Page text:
Child labour still thriving in Myanmar


Myanmar ushered in a new democratically-elected government this month, but some of the country's old practices remain.

One of them is child labour.

The unregulated labour market is full of kids working to support their poor families.

For 16-year-old Tun Min, life is all work and no play.

Every day he heads down to the local boat market on the outskirts of Yangon, where he earns about $8.40 a day delivering fish.

Money is always on his mind.

"My wish is to become a trader in the fish market," he says. "I need some money to become a fish trader. Then, I can earn more money."

He dropped out of school when he was 12 to become the family's breadwinner after his mother fell ill.

Myanmar has one of the worst records for child labour in the world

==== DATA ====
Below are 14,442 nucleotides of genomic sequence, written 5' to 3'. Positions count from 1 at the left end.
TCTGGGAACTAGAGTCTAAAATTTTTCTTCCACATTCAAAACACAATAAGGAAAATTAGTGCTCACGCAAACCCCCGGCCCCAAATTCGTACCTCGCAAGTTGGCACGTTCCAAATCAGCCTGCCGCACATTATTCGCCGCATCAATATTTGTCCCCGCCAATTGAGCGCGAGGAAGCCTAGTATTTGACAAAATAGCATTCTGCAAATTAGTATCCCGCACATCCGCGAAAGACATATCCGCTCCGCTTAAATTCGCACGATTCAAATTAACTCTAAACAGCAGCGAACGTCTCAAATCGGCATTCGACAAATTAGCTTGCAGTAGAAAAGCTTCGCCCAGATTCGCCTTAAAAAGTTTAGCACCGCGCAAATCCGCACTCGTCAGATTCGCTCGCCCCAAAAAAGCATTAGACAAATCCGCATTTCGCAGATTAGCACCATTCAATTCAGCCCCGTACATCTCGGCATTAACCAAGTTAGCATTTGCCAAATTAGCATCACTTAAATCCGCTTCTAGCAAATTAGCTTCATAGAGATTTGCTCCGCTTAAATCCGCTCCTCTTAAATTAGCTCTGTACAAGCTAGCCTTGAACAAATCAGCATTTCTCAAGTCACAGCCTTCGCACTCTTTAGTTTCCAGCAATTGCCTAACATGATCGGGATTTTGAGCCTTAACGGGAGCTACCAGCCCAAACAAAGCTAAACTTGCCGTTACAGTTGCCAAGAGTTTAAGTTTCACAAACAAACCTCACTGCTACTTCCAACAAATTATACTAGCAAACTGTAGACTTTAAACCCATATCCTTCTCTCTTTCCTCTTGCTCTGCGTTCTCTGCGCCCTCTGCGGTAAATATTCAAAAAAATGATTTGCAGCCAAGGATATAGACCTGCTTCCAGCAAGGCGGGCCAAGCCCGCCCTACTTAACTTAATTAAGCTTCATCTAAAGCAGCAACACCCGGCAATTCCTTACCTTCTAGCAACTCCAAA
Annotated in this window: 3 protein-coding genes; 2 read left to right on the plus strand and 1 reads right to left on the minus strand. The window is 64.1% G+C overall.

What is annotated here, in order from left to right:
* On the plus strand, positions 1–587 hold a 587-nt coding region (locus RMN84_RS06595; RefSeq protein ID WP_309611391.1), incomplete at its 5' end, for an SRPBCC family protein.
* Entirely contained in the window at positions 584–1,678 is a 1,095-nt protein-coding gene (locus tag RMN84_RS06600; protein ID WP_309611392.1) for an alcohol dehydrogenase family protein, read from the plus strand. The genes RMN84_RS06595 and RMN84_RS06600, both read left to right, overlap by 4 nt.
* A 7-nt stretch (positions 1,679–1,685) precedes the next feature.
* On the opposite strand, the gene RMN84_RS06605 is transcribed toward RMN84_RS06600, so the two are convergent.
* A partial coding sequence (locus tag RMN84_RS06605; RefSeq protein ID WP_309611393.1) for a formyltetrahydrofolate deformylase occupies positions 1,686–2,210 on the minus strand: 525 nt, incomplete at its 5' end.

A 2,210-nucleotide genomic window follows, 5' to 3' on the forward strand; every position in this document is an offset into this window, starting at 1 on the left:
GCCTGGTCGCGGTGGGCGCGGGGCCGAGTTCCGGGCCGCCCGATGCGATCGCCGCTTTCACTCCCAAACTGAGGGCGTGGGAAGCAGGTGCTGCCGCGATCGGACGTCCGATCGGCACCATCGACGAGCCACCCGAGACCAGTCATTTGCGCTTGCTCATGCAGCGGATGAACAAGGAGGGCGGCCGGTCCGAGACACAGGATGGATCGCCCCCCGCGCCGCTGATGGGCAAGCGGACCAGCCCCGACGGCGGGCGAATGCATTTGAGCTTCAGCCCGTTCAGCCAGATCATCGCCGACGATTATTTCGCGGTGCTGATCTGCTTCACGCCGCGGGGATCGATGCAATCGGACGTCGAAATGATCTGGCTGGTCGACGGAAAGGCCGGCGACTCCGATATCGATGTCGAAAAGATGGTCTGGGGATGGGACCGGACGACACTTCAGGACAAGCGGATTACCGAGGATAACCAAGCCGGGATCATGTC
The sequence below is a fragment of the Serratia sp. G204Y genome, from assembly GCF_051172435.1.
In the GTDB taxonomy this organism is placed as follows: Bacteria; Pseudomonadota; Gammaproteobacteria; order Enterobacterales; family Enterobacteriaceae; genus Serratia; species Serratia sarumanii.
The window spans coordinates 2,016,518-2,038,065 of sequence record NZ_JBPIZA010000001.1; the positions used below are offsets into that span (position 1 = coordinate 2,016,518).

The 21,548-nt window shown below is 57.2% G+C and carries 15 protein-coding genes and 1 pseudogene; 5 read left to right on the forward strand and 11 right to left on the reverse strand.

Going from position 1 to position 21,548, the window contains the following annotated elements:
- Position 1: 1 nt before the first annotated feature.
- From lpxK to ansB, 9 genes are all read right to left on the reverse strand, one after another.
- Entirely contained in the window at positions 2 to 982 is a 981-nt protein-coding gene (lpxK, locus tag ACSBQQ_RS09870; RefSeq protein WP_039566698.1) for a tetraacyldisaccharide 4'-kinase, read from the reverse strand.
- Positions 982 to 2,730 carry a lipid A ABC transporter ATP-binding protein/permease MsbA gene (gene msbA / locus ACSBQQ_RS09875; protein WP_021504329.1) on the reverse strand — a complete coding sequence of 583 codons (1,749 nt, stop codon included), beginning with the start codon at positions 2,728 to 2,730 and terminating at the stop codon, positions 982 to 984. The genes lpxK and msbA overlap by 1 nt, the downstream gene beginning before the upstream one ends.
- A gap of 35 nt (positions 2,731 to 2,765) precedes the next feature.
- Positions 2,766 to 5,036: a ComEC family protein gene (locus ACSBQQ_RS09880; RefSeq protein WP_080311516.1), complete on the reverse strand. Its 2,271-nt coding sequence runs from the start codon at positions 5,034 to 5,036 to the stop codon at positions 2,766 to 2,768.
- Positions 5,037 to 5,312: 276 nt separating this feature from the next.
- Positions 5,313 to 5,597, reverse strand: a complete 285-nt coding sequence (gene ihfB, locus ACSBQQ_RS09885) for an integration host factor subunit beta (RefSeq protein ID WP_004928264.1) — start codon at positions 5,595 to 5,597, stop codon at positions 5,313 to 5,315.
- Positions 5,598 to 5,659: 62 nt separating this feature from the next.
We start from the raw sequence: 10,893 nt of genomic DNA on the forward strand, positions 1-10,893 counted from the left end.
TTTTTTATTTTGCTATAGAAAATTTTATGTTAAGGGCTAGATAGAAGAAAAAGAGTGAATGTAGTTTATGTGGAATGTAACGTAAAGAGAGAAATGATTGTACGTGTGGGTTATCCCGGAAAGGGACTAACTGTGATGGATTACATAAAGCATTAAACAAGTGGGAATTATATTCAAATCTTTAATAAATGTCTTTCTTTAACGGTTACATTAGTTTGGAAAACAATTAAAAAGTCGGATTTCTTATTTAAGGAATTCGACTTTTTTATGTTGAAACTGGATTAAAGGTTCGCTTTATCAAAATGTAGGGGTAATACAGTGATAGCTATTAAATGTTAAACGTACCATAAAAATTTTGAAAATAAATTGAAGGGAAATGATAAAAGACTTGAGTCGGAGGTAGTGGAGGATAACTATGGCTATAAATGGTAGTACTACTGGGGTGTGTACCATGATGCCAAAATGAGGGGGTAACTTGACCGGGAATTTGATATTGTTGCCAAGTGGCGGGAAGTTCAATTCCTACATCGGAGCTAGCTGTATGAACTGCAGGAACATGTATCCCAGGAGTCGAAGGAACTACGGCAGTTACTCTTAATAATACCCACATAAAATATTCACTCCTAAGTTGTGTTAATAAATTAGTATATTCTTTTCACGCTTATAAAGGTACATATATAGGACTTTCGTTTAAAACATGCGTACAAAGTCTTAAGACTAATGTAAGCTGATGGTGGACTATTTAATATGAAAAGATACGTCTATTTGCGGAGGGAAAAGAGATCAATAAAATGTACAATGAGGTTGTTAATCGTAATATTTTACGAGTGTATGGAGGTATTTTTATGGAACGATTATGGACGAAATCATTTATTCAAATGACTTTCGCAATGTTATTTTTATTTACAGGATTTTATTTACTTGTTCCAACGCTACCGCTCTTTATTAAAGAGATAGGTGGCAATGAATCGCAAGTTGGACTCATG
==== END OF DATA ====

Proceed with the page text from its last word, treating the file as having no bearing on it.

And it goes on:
Since 2011, the economy has been slowly opening up and loosening, but that's made the labour market hungry for more workers.

The new government of Aung San Suu-Kyi's National League for Democracy party wants to change that:

"If we cannot solve this problem, there will not be any development in our country because they will be serving the country in the future," says MP May Win Myint.

"They need to be educated to do that."

But that means the government will have to address labour laws that experts say don't work.

"I think it should be a priority area but needs to be combined with positive policies," says Michael Slingsby, UNDP Urban and Regional Planning Bureau for Asia.

"If you try to ban child labour, there's a danger that you drive it underground and people will still continue to work very young."

Myanmar is emerging from 50 years of neglect under military rule and is ushering in a new political landscape and modernising its cities.

It will also need to mend its broken education system and lift families out of the grinding poverty that forces them to send their children to work instead of school.